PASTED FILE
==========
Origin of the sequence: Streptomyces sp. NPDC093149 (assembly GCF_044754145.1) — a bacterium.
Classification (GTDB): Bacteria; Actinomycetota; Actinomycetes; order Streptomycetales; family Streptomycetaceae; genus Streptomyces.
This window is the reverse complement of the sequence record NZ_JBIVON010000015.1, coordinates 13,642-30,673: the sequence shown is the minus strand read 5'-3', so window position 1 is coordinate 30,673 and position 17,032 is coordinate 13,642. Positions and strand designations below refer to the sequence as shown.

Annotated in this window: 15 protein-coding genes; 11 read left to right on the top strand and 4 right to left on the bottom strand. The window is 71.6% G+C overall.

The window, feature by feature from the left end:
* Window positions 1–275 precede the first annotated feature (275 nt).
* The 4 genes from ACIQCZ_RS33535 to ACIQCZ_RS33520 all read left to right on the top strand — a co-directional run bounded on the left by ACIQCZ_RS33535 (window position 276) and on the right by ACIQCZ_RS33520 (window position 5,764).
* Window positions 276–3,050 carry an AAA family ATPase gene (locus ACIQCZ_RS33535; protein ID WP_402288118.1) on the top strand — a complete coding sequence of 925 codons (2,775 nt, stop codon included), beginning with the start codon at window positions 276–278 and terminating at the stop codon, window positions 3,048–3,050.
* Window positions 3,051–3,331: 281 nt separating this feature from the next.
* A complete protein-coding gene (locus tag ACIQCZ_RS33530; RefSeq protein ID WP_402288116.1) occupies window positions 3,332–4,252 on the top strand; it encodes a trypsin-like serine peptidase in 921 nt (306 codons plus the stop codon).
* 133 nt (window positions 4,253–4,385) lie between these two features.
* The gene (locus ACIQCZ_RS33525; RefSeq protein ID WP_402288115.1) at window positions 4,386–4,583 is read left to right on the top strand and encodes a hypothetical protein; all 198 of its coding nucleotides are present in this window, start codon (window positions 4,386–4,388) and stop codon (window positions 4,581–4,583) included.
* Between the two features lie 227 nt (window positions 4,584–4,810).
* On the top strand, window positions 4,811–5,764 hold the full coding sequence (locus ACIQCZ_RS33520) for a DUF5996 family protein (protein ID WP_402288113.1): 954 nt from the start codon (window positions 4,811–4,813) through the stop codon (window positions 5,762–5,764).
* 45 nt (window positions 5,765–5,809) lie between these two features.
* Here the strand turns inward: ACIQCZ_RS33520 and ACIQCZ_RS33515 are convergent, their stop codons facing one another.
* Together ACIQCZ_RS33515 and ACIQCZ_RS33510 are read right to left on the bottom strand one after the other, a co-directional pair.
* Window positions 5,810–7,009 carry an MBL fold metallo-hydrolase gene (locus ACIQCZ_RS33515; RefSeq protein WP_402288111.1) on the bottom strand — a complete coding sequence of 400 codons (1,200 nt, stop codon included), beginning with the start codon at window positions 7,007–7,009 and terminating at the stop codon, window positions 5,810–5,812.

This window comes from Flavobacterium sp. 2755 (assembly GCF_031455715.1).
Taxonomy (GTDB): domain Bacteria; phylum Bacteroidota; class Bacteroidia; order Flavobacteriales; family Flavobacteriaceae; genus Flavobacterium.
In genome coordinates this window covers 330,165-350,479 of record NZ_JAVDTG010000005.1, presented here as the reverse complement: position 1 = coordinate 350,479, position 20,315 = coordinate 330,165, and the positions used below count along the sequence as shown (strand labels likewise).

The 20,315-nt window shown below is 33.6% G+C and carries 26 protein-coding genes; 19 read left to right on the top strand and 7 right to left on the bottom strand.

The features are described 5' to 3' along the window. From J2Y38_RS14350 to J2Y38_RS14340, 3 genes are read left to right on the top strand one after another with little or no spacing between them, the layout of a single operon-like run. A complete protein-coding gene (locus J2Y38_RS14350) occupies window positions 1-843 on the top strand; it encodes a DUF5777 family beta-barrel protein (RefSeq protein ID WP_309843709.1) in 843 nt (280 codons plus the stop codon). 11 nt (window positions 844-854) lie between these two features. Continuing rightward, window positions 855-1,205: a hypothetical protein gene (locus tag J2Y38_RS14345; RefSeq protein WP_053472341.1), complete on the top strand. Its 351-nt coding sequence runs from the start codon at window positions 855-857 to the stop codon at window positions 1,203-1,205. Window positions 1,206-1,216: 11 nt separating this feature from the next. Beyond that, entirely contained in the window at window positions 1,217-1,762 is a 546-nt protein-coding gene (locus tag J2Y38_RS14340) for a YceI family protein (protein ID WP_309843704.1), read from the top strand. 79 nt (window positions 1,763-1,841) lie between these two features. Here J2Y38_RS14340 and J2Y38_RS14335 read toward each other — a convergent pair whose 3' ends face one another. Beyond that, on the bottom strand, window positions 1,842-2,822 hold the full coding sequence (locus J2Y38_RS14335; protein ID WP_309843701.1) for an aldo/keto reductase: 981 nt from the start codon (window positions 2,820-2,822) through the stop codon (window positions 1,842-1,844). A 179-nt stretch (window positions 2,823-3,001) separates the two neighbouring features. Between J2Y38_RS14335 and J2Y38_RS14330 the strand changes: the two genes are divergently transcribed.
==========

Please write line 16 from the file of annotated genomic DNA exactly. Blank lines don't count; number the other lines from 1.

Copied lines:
* Here the strand turns inward: ACIQCZ_RS33520 and ACIQCZ_RS33515 are convergent, their stop codons facing one another.